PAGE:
Bocage [boh-kahzh] is a Norman word which has found its way into both the French and English languages. It may refer to a small forest or a decoration that includes leaves. But most often it refers to pastures bordered by thick forest or hedges. The trees and hedges around the pastures or fields are planted in earth mounds. Between the planted mounds are sunken lanes. The word bocage forms part of the name for several towns in parts of Lower Normandy. The term Bocage Normandy refers to the area around Saint-Lô and Vire.
During World War II following the Allied Invasion of Normandy, the allies found themselves in 'hedgerow country' (bocage). It was ideal for German troops to hide in and not be seen until it was too late. The hedgerows were thick enough to hide tanks and artillery pieces. The final Allied breakout of the bocage into open country took over eight weeks of fighting.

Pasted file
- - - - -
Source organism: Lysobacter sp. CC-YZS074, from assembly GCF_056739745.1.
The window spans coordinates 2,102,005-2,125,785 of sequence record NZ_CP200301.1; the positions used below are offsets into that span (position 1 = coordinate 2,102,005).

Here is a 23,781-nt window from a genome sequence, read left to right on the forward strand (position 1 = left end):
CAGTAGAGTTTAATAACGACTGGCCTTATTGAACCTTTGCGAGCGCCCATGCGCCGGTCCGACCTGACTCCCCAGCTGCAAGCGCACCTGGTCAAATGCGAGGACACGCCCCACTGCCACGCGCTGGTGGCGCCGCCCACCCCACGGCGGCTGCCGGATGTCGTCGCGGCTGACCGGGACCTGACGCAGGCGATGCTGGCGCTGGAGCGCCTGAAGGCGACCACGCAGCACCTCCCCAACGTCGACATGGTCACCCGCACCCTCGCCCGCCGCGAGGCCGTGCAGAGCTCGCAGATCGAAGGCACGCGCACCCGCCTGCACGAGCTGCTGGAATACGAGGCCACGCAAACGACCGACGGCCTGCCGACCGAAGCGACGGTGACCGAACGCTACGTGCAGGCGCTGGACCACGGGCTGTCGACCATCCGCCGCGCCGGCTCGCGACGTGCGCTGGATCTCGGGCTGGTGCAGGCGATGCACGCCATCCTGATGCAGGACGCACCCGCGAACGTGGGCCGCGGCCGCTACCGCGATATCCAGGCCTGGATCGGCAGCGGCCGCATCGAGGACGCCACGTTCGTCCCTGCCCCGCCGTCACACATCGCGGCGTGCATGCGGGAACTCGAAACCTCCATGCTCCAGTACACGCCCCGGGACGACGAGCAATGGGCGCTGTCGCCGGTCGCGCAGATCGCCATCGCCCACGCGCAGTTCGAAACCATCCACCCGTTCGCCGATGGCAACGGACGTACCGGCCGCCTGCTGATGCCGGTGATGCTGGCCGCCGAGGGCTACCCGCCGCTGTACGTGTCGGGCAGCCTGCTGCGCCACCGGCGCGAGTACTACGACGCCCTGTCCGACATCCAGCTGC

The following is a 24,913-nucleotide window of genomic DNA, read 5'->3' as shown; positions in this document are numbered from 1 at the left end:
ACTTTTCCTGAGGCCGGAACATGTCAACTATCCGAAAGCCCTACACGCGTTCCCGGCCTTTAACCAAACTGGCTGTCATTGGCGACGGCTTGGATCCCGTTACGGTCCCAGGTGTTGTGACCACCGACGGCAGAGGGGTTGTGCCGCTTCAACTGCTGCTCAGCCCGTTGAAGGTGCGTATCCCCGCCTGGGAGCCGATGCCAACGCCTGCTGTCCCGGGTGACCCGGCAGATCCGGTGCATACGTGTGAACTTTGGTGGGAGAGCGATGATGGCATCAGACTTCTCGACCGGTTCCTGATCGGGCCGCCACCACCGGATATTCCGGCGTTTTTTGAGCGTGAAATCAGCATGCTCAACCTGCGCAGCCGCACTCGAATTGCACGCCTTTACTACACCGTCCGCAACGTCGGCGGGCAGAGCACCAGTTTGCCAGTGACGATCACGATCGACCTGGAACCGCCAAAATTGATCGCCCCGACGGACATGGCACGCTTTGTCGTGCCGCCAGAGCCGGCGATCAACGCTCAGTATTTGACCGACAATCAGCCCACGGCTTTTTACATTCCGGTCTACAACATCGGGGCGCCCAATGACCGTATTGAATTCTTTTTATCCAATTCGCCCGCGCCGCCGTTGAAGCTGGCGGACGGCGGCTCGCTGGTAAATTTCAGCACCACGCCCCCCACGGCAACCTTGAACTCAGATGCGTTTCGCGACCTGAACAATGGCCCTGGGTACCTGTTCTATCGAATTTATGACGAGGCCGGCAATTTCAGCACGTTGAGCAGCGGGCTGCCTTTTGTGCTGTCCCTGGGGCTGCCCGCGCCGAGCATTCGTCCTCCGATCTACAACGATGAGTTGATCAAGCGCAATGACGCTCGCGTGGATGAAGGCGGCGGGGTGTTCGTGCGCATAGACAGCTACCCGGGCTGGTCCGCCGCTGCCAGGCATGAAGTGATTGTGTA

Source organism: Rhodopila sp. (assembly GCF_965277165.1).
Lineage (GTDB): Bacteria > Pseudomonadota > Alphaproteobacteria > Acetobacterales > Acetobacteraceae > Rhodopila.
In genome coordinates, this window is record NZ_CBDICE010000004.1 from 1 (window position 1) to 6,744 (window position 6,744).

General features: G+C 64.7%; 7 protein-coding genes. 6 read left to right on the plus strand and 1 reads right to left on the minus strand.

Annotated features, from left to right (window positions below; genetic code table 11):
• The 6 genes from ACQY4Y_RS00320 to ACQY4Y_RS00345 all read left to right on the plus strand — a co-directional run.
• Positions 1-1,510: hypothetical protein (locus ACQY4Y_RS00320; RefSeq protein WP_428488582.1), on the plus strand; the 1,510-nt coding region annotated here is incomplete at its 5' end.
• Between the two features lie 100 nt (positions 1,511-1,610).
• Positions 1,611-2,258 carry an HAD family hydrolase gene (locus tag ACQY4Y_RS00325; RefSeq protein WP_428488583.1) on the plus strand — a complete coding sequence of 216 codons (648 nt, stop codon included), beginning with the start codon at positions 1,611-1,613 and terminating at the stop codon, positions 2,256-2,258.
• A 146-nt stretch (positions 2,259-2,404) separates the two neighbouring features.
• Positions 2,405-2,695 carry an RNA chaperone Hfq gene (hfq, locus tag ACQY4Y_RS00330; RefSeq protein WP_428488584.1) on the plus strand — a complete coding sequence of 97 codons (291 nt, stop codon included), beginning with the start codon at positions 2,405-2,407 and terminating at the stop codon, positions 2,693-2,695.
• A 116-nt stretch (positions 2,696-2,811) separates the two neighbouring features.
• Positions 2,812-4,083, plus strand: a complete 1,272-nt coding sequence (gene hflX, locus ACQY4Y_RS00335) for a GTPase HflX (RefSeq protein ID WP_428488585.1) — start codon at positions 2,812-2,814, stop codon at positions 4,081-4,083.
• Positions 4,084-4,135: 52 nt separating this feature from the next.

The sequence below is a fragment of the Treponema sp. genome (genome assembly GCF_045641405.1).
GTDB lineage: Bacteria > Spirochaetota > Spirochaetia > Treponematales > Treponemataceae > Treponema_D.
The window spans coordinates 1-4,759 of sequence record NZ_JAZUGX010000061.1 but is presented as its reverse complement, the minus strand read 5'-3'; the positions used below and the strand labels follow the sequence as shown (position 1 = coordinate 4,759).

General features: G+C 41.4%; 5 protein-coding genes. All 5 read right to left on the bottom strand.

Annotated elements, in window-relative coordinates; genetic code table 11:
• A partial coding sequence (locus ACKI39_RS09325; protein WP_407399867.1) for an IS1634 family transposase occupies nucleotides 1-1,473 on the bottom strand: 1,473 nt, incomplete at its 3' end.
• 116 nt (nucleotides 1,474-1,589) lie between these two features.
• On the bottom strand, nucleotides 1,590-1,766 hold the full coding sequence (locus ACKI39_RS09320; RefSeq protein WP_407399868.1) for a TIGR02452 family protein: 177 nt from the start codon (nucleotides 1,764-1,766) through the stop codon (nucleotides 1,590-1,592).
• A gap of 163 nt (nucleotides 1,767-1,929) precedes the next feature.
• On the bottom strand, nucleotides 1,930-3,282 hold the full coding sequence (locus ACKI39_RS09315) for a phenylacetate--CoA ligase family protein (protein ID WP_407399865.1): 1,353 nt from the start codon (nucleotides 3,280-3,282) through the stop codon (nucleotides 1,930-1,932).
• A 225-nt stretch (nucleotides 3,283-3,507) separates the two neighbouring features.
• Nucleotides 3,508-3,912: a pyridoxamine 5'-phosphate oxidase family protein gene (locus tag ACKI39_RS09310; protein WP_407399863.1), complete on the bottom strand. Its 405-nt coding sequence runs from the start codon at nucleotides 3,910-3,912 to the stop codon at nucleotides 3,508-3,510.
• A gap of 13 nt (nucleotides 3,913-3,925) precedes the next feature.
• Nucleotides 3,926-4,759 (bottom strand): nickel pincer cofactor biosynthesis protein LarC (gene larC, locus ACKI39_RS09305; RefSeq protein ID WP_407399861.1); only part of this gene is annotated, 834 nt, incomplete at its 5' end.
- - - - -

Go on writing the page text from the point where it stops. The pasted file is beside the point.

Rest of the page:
- Judy Smith, Holiday Walks in Normandy (Wilmslow: Sigma Leisure, 2001), p. 63
- Leo Daugherty, The Battle of the Hedgerows: Bradley's First Army in Normady, June-July 1944 (St. Paul, MN: MBI Pub. Co., 2001), pp. 71-72
- William R. Buster, Time on target: the World War II memoir of William R. Buster (Frankfort, KY: Kentucky Historical Society, 1999), p. 83